Cleric Qadri’s million-man march rattles Islamabad
Islamabad: In an aggressive challenge, popular cleric Dr Muhammad Tahir-ul-Qadri put the Pakistani government on notice and demanded the President Asif Ali Zardari and Prime Minister Raja Pervez Ashraf resign immediately.
Spearheading a million-man march at Islamabad’s Jinnah Avenue, Qadri roared that the present government had only brought misery to its people and hence must resign and an interim government, backed by the military, take over.
In a vitriolic attack on the government, he asked the tens of thousands of his supporters to be ready for a do-or-die battle. Qadri said that he wanted a moderate, peaceful and tolerant society in Pakistan and not an ‘extremist’ one.
Citing Article 40 of Pakistani constitution, Qadri said that it was government’s responsibility to maintain peace inside and outside Pakistan, but the government had badly failed to do so.
Questioning Pakistan’s dented image, that of a “terrorist state”, the influential cleric asserted that it was the political leadership that was responsible for it.
“Pakistanis have been fighting at the borders for last 10-12 years. In spite of 12 years of gory sacrifices, we are still looked down upon as a terrorist state… who is responsible for this? “ said Qadri.
“Our politicians are soaked in corruption from tip to toe... they just want to fleece the poor.”
"End your government. I give you time till the morning to dissolve the National Assembly and provincial assemblies, otherwise people will make the decisions tomorrow," Qadri thundered to loud cheers from his supporters.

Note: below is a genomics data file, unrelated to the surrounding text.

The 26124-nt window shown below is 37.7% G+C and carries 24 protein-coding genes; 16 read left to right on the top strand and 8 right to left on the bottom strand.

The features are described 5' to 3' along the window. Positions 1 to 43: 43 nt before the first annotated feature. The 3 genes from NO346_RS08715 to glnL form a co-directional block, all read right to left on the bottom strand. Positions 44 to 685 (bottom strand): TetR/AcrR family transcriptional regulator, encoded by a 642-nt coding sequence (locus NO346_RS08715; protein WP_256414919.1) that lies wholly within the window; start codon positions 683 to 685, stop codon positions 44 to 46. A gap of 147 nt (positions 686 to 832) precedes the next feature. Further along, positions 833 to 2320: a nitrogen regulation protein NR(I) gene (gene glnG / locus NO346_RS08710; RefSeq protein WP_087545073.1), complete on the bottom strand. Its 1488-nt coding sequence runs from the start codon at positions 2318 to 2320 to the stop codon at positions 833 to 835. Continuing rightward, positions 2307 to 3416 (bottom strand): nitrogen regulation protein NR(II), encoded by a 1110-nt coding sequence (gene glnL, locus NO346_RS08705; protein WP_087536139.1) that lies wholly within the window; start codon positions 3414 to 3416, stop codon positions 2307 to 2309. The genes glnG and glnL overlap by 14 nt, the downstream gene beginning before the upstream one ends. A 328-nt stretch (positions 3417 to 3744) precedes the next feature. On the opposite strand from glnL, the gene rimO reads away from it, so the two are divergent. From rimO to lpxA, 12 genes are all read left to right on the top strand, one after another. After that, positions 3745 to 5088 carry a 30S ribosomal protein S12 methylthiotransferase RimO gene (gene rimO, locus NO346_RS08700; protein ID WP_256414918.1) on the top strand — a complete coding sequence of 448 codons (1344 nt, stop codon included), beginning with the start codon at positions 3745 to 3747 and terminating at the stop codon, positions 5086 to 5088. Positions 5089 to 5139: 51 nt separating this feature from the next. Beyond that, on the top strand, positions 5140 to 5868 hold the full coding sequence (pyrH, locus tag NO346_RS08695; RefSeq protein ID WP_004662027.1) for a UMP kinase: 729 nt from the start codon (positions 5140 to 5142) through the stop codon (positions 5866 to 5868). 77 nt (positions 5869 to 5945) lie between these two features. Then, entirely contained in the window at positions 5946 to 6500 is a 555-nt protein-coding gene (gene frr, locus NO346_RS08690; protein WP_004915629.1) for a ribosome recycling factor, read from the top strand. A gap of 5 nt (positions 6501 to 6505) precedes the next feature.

"Your mandate has ended, the fake mandate you obtained through wealth, rigging and fake votes. The people who gave you a mandate through the vote have taken back their mandate as a protest.
Your government and assemblies have ended tonight," he claimed while speaking from a bulletproof cabin set up on the stage.
He also mentioned Shia killings in Quetta, saying what right do politicians have to sit in Parliament in a nation where people mourn with 120 corpses unburied till four days.
He sought to kindle the revolutionary spirit in the crowd, egging them to continue the protest until the government resigned.
"The long march has ended at 2am this morning in Islamabad and now the revolution has begun," he said.
Dr Muhammad Tahir-ul-Qadri, who was relatively unknown until he returned to Pakistan last month after seven years, runs a network of religious schools and charities around the world from his home in Canada.
Qadri, who supported the Musharraf regime during its initial years, is said to have the backing of the military, which wants to influence the electoral process.
Qadri's challenge to the government comes as Pakistan's civilian government is set to see a Prime Minister make it the full five years for the first time and hold independent elections, which the military may perceive as a threat to its power.
(With PTI Inputs)